On October 6, the US.Government announced the termination of US sanctions against Sudan, which had been in place since 1997.
While most of the recent developments regarding US sanctions have involved increasing sanctions against countries such as North Korea and Venezuela, Sudan-related sanctions policy has been quietly moving in the opposite direction, with the Obama and Trump Administrations taking steps to significantly ease restrictions on Sudan. As we have previously written, this sanctions easing began in January 2017 when President Obama issued Executive Order (“EO”) 13761, which waived a number of statutory provisions mandating sanctions on Sudan and established a framework for the potential permanent revocation of key Sudan sanctions programs. Following the EO, the US Department of Treasury’s Office of Foreign Assets Control (“OFAC”) issued a broad general license essentially suspending, on a temporary basis, the United States’ longstanding comprehensive sanctions against Sudan. The US Department of Commerce’s Bureau of Industry and Security (“BIS”) also amended the Export Administration Regulations to set out a favorable licensing policy for certain exports or reexports to Sudan of items intended to ensure the safety of civil aviation or the safe operation of fixed-wing, commercial passenger aircraft, along with certain items related to railroads. (For additional details on the specific sanctions relief authorized under these actions see our previous advisory here).
Built into President Obama’s EO was a review period, initially expiring on July 12, after which the sanctions relief would become permanent if the new administration determined that Sudan had continued a variety of “positive actions” giving rise to the order. However, the Trump Administration, determining it needed additional time to complete its review of Sudan’s behavior, delayed the deadline for that decision until October 12.
The positive actions cited in the EO have become known as the “five tracks” and include ending support for rebel factions in South Sudan; improving access for humanitarian groups in conflict zones; ending armed conflict in multiple provinces including Blue Nile, South Kordofan, and Darfur; continuing counter-terrorism cooperation with the US; and ceasing support to the Lord’s Resistance Army in neighboring countries. Senior administration officials also indicated that issues such as human rights, religious freedom, and Sudan’s support for UN Security Council resolutions on North Korea would be important considerations in the administration’s decision.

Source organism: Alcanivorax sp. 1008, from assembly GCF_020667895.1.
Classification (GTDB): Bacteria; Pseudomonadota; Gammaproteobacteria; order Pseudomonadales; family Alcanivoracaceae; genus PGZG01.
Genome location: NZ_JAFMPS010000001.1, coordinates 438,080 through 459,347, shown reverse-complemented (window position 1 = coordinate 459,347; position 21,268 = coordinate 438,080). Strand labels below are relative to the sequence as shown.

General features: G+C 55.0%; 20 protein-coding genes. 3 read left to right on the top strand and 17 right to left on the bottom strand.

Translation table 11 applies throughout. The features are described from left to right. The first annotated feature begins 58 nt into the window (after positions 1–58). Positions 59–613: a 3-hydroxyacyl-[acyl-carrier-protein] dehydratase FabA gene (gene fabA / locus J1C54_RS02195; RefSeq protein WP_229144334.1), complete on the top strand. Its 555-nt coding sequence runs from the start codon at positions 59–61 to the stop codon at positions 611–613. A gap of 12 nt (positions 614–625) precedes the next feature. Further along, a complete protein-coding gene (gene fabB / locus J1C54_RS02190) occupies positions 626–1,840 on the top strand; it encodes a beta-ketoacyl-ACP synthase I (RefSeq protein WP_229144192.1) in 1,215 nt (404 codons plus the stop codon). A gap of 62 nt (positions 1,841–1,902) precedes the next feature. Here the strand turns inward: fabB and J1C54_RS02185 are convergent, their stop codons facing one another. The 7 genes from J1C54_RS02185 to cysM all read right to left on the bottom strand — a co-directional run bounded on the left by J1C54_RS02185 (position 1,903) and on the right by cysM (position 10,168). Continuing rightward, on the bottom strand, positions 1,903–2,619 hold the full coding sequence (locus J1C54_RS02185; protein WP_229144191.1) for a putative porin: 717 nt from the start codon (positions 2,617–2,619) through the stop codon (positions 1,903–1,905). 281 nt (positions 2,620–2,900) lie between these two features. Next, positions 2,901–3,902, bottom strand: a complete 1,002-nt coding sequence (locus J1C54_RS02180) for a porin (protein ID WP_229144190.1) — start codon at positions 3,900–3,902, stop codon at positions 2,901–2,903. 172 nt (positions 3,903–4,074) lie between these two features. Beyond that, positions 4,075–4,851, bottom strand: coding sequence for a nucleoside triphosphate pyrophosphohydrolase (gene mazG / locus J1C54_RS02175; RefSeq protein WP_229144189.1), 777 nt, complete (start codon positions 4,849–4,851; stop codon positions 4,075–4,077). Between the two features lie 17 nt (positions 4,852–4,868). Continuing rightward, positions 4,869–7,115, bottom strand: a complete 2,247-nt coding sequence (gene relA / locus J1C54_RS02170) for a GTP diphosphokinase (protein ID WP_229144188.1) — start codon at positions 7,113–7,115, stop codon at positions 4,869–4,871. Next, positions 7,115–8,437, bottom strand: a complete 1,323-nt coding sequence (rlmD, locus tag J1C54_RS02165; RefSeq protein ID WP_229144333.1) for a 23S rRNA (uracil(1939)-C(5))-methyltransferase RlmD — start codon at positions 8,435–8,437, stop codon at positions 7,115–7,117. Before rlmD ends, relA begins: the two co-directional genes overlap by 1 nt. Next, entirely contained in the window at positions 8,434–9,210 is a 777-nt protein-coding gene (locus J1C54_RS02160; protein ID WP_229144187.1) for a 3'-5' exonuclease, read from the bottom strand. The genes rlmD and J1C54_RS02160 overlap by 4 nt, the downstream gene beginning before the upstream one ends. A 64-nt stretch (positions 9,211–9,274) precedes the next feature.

On October 6, the Department of Treasury announced that the administration had completed its review and taken steps to make the temporary sanctions relief for Sudan permanent. The Department of Treasury issued a new set of frequently asked questions explaining that, effective October 12, sections 1 and 2 of EO 13067 and all of EO 13412 will be revoked. The practical impact of those revocations is that “US persons will no longer be prohibited from engaging in transactions that were previously prohibited under the Sudanese Sanctions Regulations.” In addition to those revocations, OFAC issued a general license, effective October 12, authorizing all exports and reexports of agricultural commodities, medicine, and medical devices to the Government of Sudan, entities in Sudan, and other persons purchasing such items specifically for resale to the Government of Sudan or an entity in Sudan. (Such exports and reexports would otherwise be prohibited because Sudan remains on the State Sponsors of Terrorism List). The general license also requires that items exported or reexported under its authority be shipped within 12 months of the signing of the contract for the item in question.
Despite the considerable sanctions relief provided by these actions, many regulatory risks remain for US and even non-US companies seeking to conduct business in or with Sudan. For example, the administration’s actions do not alter the Darfur or South Sudan sanctions programs, nor do they affect OFAC designations of Sudanese persons under sanctions authorities other than EOs 13067 and 13412. Furthermore, as a designated State Sponsor of Terrorism, Sudan remains subject to the broad “anti-terrorism” or “AT” controls set out in the EAR, which apply to all persons worldwide that export or re-export to Sudan items subject to the EAR. The Department of Treasury’s FAQs also make clear that the administration’s actions do not impact pending or future enforcement actions for violations of the Sudanese Sanctions Regulations occurring prior to the effective date of the revocations.